I know, I know, It’s only a pigeon. But there it was, grey and ordinary as crumpled newspaper, at eye level on a building across Cornelia Street. On second glance from my apartment window, I realized the bird was hanging upside down like a bat from the cornice dividing the fifth and sixth floors. Pretty cute trick. Above it on the ledge was a black pigeon pacing back and forth and peering down as if appreciating the acrobatic performance. But then, the hanging pigeon beat its wings and it was instantly clear that it was trapped, helpless, it’s feet tangled in some wire netting on the top of the cornice.
I know, I know, people are dying by the hundreds in Iraq, by the tens of thousands in Darfur, but the sight of the pigeon was not only wrenchingly pathetic in itself, but in these post-election days, it felt like a terrible metaphor for something or other grim, desperate, and all too human. And the thought of having to watch as the bird died and the decomposed was too depressing.
||As Alice and I sat there wondering what next, we called up the childhood image of "our friend the fireman" rescuing a mewing kitten from a sun-dappled suburban tree.
I just might be able to rescue the bird if I could get to the window above it. I grabbed a fireplace poker to snag the wiring and drag in the bird, and I also took along a towel, both to hide the poker–Who would open to door to someone carrying a poker? -- and to muffle the bird so I could disentangle the wire. I went down my five flights, and managed to slip into the building across the street as someone was leaving. On the sixth floor, I knocked on the door. No answer.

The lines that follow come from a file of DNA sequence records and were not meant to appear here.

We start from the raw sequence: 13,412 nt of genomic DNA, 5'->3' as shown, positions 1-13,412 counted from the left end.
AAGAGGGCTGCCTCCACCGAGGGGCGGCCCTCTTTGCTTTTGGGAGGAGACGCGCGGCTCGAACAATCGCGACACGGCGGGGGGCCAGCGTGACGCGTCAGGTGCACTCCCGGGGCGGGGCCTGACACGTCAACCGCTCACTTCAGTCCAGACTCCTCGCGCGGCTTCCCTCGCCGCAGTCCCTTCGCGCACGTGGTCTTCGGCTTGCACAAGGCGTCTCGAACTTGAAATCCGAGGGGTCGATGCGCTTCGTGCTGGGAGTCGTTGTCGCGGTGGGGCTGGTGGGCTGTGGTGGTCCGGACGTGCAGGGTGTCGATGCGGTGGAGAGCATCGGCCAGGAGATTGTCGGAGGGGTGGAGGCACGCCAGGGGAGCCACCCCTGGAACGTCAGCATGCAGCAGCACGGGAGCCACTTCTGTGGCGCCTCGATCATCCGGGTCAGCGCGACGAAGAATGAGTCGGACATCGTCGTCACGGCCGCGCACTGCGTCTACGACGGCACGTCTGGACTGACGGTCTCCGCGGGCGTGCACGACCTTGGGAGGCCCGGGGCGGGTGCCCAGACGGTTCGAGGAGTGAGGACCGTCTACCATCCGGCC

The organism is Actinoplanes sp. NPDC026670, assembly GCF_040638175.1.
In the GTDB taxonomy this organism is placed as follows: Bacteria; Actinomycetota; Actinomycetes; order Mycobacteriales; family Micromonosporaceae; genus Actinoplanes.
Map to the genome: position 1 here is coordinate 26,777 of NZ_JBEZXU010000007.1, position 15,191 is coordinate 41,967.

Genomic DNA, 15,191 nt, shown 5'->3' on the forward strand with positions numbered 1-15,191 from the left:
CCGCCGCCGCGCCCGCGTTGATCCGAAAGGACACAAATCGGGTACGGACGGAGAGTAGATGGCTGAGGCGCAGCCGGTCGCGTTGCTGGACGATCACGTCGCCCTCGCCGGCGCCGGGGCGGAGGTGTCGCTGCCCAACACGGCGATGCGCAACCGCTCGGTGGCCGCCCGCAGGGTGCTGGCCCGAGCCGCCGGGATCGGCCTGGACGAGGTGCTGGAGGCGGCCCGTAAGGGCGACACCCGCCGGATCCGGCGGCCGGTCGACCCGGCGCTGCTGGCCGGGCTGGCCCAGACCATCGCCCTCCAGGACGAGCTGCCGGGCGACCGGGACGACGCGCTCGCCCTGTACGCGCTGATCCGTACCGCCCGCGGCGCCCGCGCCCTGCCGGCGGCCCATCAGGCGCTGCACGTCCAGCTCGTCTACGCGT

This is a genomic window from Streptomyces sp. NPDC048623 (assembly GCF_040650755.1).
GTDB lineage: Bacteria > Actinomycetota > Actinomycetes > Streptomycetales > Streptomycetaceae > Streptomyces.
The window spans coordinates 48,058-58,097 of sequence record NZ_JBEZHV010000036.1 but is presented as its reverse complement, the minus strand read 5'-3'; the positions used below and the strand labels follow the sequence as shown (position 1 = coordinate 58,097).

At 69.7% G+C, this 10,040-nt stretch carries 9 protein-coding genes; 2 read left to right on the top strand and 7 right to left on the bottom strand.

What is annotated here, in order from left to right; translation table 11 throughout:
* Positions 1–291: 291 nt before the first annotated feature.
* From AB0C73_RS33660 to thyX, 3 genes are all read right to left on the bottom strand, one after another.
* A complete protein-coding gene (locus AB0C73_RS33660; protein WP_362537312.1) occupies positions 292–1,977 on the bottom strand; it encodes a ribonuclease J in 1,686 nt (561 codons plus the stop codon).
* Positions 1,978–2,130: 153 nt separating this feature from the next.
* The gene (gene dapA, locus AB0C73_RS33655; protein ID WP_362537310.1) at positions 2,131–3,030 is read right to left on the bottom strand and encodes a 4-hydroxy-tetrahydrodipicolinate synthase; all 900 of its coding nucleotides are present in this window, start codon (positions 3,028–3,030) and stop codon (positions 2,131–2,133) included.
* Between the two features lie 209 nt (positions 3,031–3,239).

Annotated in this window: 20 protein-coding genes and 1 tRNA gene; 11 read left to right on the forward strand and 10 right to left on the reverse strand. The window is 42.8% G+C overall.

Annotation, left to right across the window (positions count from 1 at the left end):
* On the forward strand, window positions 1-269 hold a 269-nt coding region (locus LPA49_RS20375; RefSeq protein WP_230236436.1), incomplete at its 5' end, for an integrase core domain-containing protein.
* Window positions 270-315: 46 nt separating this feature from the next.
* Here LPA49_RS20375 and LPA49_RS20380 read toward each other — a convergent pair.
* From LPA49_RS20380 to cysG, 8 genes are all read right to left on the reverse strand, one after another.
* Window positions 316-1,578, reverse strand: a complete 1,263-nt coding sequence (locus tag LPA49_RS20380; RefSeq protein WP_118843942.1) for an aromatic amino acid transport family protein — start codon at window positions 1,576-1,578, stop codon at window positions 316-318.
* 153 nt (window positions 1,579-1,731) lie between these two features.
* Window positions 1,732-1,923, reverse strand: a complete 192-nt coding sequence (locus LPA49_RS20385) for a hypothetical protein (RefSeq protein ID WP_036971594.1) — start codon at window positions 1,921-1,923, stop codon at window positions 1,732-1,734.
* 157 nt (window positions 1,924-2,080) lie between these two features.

Back on the street, I stared up at the bird, swaying weakly in the wind like a wound-down pendulum. My neighbor Alice, frail and tenderhearted as Bambi, joined me and suggested we risk ridicule and call the ASPCA. They were very polite, but had only two officers and would add the distressed pigeon to the list -- getting to it right after Hell freezes over, we suspected. And who could blame them.
As Alice and I sat there wondering what next, we called up the childhood image of "our friend the fireman" rescuing a mewing kitten from a sun-dappled suburban tree. What the hell, we said, it's only a pigeon, but you never know.
I trotted over to the local fire station, the one on 6th Avenue and Houston, to tell my tale. "Really, I’m not a nut," I began, trying hard not to appear to be a nut -- or girlie girl. The firemen listened and directed me to Sgt. Kevin Lynch, who suppressing a good natured smirk, heard me out. "Yeah," he said after a pause, "I’m no pigeon lover, but yeah."
After they gave a tour to some school kids, they would be over, Lynch promised. And they were, hook and ladder and all. Chad Marrone, followed by Shreko "Shrek" Savic climbed the ladder to the sixth floor as the trapped pigeon’s black companion fled to the other end of the cornice. Marrone snagged the bird which fluttered briefly in his hands and then went still as he disentangled it. From my fire escape perch across the street, I saw Marrone look down at Savic and say the single word, "shredded." Then Marrone lay the limp bird back on the narrow ledge and climbed down.
You want a happy ending don’t you? Me too, but for more than an hour the dingy pigeon lay motionless on the ledge. The black bird stood at a distance and finally flew away.
Deep in post-election gloom -- and all-that-work-for-nothing metaphors-- I checked again and again over the next hour. No movement. And then, I looked one more time and the pigeon was gone.
When I went back to the fire station, the first thing Marrone said was. "Did the pigeon survive?" On hearing that it did, Marrone flashed a gap-tooted grin and said that it was the first time he had ever rescued a pigeon, but it "was the highlight of my day."
I know, I know, it was only a pigeon.